Gabel, C. P. (1995). The effect of LLLT on slow healing wounds and ulcers. Health Sciences. Darwin, Northern Territory.
Guzzardella, G A et al (2002). Laser stimulation on bone defect healing: An in vitro study. Lasers Med Sci. 17(3): 216-220.
Guzzardella, G A et al (2003). Osseointegration of endosseous ceramic implants after postoperative low-power laser stimulation: an in vivo comparative study. Clin Oral Implants Res. 14: 226-232.
Horowitz, I. et al. (1996). “Infrared spectroscopy analysis of the effect of low power laser irradiation on calvarial bone defect healing in the rat (abstract).” Laser Therapy 8: 29.
Karu, T. I. (1988). “Molecular mechanism of the therapeutic effects of low intensity laser radiation.” Lasers in Life Science 2: 53-74.
Karu, T. I. (1989). Photobiology of low-power laser therapy. London, Harwood Academic Publishers.
Lievens, P. (1985). The influence of "Laser Irradiation" on the motricity of the lymphatical system and on the wound healing process. International Congress on Laser in Medicine and Surgery., Bologna.
Nicolau, R A., Jorgetti, V, Rigau, J et al. "Effect of low power laser Ga-Al-As (660nm) in the bone tissue remodulation in mice”
Ozawa, Y. et al (1995). “Stimulatory effects of low-power laser irradiation on bone formation in vitro.” SPIE Proc. 1995 Vol. 1984: 281-288.
Pohl, T. (1999). Bone circulation, the lymphaitic system contribution. Personal Communication to C. P. Gabel. Adelaide Oct 1999.
Pouyssegur, J. (1985). “The growth factor-activatable Na+/H+ exchange system: a genetic approach. In Karu, T.I. 1988, 'Molecular mechanism of the therapeutic effects of low intensity laser radiation', Lasers in Life Science, vol.2, p.53-74.” Trends in Biochemical Science 10: 453-455.
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|LASER ACUPUNCTURE FOR INDIAN NATIONAL
(This paper is extracted from seminar paper for WALT 2002 Congress,
The trial was based on an elaborate model identifying four modalities of laser application to serve as a mono therapy on the training field, to take care of correction, and prevention of injury and health setbacks. Laser irradiation and Trigger point stimulation were given for localized, peripheral conditions, whereas single point laser acupuncture and auriculotherapy were given for systemic effects of the CNS. An assortment of problems ranging from headaches, cervical pain, lumbago, tendinitis and skin allergy were treated effectively through these modalities.
However a unique condition was observed during the trial that affected the players at the onset of the six-day training. There were recurrent reports of exhaustion, lethargy, lack of motivation and a difficulty in maintaining concentration throughout 18 holes of golf. As laser acupuncture was one of the therapeutic modalities involved the condition was diagnosed as a depletion of Kidney Jing and Yin essence affecting all the players, based on the climatic conditions to which players were exposed. This diagnosis is revealed in Chapter Three of the Yellow Emperor’s Classic, and the remedy is available through laser acupuncture.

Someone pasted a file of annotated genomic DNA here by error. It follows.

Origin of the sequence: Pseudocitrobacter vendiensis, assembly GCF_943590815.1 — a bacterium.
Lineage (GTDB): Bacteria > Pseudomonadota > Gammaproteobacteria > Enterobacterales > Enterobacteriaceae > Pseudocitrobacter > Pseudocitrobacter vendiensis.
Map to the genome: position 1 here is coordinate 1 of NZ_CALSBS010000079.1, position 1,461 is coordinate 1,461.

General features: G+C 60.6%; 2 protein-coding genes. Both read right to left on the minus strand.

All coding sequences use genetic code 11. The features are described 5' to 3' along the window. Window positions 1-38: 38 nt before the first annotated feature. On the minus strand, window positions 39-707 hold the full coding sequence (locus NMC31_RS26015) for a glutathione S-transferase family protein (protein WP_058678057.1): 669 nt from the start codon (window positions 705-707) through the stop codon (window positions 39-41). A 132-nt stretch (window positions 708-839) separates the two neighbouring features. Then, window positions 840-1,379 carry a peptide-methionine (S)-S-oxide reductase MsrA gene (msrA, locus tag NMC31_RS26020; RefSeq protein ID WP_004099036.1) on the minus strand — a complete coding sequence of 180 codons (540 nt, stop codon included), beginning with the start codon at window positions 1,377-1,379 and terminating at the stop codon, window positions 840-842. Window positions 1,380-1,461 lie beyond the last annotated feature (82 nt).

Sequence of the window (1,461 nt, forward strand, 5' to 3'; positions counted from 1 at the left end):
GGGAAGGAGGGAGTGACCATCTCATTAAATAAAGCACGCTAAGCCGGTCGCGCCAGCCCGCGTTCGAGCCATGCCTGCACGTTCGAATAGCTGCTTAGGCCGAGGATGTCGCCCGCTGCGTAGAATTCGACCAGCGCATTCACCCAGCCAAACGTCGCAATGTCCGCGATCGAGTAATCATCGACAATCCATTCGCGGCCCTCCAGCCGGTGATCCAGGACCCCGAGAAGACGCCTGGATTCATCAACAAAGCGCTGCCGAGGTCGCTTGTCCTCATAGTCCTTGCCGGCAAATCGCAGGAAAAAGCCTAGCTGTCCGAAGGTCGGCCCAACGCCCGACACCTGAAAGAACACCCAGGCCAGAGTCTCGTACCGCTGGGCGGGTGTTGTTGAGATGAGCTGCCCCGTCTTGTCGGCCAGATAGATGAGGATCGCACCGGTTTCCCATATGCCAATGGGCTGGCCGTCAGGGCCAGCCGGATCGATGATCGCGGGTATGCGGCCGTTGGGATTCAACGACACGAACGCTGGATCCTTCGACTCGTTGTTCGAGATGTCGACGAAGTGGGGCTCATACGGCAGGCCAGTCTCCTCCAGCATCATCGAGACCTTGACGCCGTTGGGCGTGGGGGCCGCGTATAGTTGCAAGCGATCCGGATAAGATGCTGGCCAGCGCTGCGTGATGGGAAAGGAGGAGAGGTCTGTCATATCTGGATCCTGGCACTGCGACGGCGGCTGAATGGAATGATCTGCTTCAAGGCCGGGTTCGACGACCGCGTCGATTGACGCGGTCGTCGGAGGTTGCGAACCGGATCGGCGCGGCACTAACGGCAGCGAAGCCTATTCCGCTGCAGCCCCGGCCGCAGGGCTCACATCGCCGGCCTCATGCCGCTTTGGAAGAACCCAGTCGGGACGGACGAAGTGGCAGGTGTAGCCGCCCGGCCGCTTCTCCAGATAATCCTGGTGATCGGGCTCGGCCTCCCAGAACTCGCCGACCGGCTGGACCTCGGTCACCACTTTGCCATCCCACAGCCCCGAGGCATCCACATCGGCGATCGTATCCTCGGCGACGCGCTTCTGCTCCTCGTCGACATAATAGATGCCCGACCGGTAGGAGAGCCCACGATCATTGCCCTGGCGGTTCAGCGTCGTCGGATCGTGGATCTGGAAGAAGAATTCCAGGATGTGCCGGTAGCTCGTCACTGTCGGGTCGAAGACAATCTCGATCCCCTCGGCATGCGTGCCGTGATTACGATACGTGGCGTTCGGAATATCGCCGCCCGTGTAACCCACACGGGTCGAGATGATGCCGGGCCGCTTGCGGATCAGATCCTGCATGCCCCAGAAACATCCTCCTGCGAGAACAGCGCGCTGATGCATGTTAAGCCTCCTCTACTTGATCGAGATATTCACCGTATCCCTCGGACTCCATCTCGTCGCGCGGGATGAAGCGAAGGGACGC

A close look at the climate showed conditions of escalating heat of about 38 degrees C, coinciding with the onset of summer. The first week of April in North India marks a transition from spring to summer, when the body utilizes immense stores of energy for effective adaptation. The trees are flowering creating high pollen count in the atmosphere. The heat is dusty, static and dry, creating dehydration of fluid stores from the body. At this time the players were exposed to seven hours of exposure to peak heat. Most of them had collected from different parts of India after several weeks of high school examination study during which they were off golf training, indicating they were probably not in peak athletic form.
Oriental medicine pays careful attention to environmental affects on the body and this is useful for golfers who are unaware of the hazards of climate. Whereas laser therapy in sports medicine conventionally approaches therapy as localized, based on overloading, overuse, sprains, strains and nerve compression, the circumstances of sport in tropical countries as India show the need for therapy that is systemic and centralized. Western medicine recognizes that heat conditions of 38 degrees C approaches danger zone for athletes. 40 degrees C and above can cause a permanently degenerative effect on the hypothalamus and indeed can prove fatal in heat stroke and dehydration. In addition, exposure to harmful UV rays from the sun cause skin allergies, and glare from the sun causes headaches. Laser acupuncture in conjunction with laser therapy acts on the autonomic nervous system on the field to assist golfers through the hazards of climate.